Reading Table Puts Books on Display
Viewed from above, it looks as if giant (book?) worms could have carved out the niche storage spaces in the surface of this reading table. The effect is reinforced by rippling layers of exposed natural wood and solid-painted white.
While the prototype ExhibiTable (designed by Lu Chieh-Hua & Cheng Tzu-Hao) is clearly oriented toward institutional and retail uses (e.g. stores, libraries and exhibition spaces), it could work equally well in a the home of an avid reader who likes to leave out their favorite books or magazines.
Unlike a conventional system of well-organized public library bookcases or bookstore shelves, this table has a built-in lack of hierarchy – one could picture the locations and orientations of reading materials shifting over time rather than being fixed in place.
The flip side to this apparent freedom, however, is a rigid sizing system that would preclude many volumes from easy inclusion in the mix (unless larger, longer and wider books are able to be turned on end).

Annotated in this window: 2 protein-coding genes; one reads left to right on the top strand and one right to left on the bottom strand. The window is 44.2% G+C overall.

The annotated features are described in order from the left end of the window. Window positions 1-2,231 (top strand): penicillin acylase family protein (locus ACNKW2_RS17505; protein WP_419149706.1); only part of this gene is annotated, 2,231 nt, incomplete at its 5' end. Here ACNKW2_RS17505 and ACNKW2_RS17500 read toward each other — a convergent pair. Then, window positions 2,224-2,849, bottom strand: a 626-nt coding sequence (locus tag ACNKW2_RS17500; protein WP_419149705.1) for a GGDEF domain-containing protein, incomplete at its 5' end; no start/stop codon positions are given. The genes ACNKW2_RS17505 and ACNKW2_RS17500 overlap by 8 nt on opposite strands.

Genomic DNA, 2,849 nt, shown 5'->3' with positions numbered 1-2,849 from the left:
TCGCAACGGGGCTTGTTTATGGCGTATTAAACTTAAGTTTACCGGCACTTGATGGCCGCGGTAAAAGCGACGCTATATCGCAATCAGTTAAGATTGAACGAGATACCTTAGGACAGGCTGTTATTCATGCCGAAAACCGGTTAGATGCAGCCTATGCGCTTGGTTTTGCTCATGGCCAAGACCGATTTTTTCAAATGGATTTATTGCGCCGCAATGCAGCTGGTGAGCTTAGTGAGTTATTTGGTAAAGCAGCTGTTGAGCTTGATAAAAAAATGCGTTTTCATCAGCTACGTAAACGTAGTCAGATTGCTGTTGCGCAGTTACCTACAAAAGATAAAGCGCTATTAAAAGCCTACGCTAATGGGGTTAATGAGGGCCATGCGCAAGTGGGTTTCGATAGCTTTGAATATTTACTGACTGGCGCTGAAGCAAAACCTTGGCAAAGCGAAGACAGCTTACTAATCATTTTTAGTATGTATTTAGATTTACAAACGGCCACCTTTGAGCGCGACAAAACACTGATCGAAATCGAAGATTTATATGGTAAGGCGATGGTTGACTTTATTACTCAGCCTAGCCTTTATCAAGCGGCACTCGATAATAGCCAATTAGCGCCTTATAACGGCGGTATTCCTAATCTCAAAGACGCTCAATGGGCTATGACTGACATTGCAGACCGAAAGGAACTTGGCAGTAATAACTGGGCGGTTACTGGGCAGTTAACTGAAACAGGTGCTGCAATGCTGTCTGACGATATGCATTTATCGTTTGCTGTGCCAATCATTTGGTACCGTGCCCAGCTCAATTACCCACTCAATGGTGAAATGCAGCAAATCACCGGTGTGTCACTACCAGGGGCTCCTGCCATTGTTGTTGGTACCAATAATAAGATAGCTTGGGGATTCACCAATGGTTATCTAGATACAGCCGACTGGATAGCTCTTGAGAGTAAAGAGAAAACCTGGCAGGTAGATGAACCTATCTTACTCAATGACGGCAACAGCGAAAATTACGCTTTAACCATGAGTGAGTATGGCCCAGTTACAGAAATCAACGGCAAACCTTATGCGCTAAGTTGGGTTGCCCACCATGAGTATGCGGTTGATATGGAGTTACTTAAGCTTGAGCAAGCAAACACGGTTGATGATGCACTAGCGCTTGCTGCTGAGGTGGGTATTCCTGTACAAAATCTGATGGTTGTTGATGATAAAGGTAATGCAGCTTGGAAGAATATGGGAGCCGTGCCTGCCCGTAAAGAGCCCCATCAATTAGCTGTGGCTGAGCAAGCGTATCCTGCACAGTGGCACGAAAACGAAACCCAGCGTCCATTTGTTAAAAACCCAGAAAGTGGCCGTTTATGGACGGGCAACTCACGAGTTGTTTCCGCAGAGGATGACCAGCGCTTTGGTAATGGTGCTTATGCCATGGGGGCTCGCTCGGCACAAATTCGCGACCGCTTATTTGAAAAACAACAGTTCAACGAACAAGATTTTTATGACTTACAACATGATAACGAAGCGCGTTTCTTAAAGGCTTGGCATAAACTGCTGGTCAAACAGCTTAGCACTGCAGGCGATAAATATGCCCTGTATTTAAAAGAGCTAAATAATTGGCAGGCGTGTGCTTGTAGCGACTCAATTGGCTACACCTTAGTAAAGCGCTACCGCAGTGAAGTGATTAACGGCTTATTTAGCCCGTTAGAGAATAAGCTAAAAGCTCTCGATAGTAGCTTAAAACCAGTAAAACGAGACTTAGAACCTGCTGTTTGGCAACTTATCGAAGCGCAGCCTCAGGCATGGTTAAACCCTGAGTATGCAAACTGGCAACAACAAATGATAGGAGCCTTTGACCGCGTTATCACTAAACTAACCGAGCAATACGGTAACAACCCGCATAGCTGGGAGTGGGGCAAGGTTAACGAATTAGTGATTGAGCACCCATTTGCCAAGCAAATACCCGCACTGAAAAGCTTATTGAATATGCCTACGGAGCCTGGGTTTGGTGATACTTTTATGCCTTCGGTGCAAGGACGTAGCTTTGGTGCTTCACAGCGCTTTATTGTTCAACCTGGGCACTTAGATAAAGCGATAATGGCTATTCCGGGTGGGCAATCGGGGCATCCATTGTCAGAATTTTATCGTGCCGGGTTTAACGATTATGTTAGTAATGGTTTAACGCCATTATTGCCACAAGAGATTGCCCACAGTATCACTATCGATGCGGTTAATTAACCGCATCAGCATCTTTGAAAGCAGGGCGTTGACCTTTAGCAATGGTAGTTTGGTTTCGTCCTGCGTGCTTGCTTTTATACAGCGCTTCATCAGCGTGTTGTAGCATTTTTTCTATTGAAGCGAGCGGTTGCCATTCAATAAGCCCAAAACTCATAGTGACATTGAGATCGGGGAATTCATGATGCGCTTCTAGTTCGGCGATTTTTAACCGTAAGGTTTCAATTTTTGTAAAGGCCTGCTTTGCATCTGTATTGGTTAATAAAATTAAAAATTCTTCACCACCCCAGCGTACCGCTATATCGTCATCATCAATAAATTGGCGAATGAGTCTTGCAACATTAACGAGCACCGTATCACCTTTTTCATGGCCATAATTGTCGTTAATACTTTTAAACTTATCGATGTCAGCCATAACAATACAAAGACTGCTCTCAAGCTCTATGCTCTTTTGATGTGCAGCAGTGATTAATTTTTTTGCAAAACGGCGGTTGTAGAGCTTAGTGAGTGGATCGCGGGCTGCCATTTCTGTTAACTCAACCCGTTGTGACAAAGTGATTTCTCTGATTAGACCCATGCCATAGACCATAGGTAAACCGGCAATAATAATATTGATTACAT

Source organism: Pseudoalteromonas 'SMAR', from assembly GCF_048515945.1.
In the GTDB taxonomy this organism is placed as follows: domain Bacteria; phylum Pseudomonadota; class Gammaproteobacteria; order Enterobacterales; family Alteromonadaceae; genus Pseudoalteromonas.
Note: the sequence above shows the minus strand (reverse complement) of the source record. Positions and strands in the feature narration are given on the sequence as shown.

The designers have both practical and philosophical reasons for designing the combination table and bookcase this way.
“The design concept of the table comes from creating a platform system of sharing, collecting and recommending the new-arrival readings,” say the designers. “We often got lost in libraries and bookstores, when facing hundreds of different books, but did not know how to start to make a choice to read. The main reason is that the display of those books is too miscellaneous, which makes us dazzled and then just shooting a glance.”
“By the design of the table, we display every book in the way of regarding it as an individual and important role. Different from the usual way, which just places books on the surface, it is more like ‘book-recommended.’ And it can also provide a delicate vibration, that is, our senses are provoked by the process of searching, observing and approaching the information of books. In the state of stuffing books onto the table randomly, it can be changed when interacts with the action of readers, bringing an interesting and versatile reading experience to the atmosphere.”